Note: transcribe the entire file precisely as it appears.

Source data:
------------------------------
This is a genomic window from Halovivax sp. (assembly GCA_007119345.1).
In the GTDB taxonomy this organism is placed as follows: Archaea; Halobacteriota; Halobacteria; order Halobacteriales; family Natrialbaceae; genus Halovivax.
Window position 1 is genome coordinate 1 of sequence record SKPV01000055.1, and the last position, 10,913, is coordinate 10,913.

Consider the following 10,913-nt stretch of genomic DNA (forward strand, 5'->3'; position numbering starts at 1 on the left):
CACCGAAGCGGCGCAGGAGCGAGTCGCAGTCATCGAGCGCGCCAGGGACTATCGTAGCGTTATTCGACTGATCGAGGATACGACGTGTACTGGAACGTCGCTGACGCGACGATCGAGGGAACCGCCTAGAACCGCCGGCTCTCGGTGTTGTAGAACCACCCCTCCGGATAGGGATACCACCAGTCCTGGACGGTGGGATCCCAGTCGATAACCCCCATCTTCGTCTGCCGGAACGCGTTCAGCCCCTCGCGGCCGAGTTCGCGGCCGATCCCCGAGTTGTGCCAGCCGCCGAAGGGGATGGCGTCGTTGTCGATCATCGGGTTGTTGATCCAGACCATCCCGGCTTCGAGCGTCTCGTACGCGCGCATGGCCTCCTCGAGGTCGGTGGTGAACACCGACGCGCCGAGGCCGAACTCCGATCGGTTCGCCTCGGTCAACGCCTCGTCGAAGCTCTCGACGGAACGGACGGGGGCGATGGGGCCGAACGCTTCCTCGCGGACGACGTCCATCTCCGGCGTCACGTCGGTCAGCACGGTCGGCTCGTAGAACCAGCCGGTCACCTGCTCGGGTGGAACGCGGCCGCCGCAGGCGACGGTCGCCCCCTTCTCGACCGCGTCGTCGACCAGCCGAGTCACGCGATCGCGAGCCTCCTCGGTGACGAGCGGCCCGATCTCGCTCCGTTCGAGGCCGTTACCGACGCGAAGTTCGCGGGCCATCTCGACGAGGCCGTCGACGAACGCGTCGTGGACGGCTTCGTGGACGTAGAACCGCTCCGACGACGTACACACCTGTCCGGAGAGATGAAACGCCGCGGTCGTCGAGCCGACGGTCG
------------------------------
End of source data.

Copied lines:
This is a genomic window from Halovivax sp. (assembly GCA_007119345.1).
In the GTDB taxonomy this organism is placed as follows: Archaea; Halobacteriota; Halobacteria; order Halobacteriales; family Natrialbaceae; genus Halovivax.
Window position 1 is genome coordinate 1 of sequence record SKPV01000055.1, and the last position, 10,913, is coordinate 10,913.

Consider the following 10,913-nt stretch of genomic DNA (forward strand, 5'->3'; position numbering starts at 1 on the left):
CACCGAAGCGGCGCAGGAGCGAGTCGCAGTCATCGAGCGCGCCAGGGACTATCGTAGCGTTATTCGACTGATCGAGGATACGACGTGTACTGGAACGTCGCTGACGCGACGATCGAGGGAACCGCCTAGAACCGCCGGCTCTCGGTGTTGTAGAACCACCCCTCCGGATAGGGATACCACCAGTCCTGGACGGTGGGATCCCAGTCGATAACCCCCATCTTCGTCTGCCGGAACGCGTTCAGCCCCTCGCGGCCGAGTTCGCGGCCGATCCCCGAGTTGTGCCAGCCGCCGAAGGGGATGGCGTCGTTGTCGATCATCGGGTTGTTGATCCAGACCATCCCGGCTTCGAGCGTCTCGTACGCGCGCATGGCCTCCTCGAGGTCGGTGGTGAACACCGACGCGCCGAGGCCGAACTCCGATCGGTTCGCCTCGGTCAACGCCTCGTCGAAGCTCTCGACGGAACGGACGGGGGCGATGGGGCCGAACGCTTCCTCGCGGACGACGTCCATCTCCGGCGTCACGTCGGTCAGCACGGTCGGCTCGTAGAACCAGCCGGTCACCTGCTCGGGTGGAACGCGGCCGCCGCAGGCGACGGTCGCCCCCTTCTCGACCGCGTCGTCGACCAGCCGAGTCACGCGATCGCGAGCCTCCTCGGTGACGAGCGGCCCGATCTCGCTCCGTTCGAGGCCGTTACCGACGCGAAGTTCGCGGGCCATCTCGACGAGGCCGTCGACGAACGCGTCGTGGACGGCTTCGTGGACGTAGAACCGCTCCGACGACGTACACACCTGTCCGGAGAGATGAAACGCCGCGGTCGTCGAGCCGACGGTCG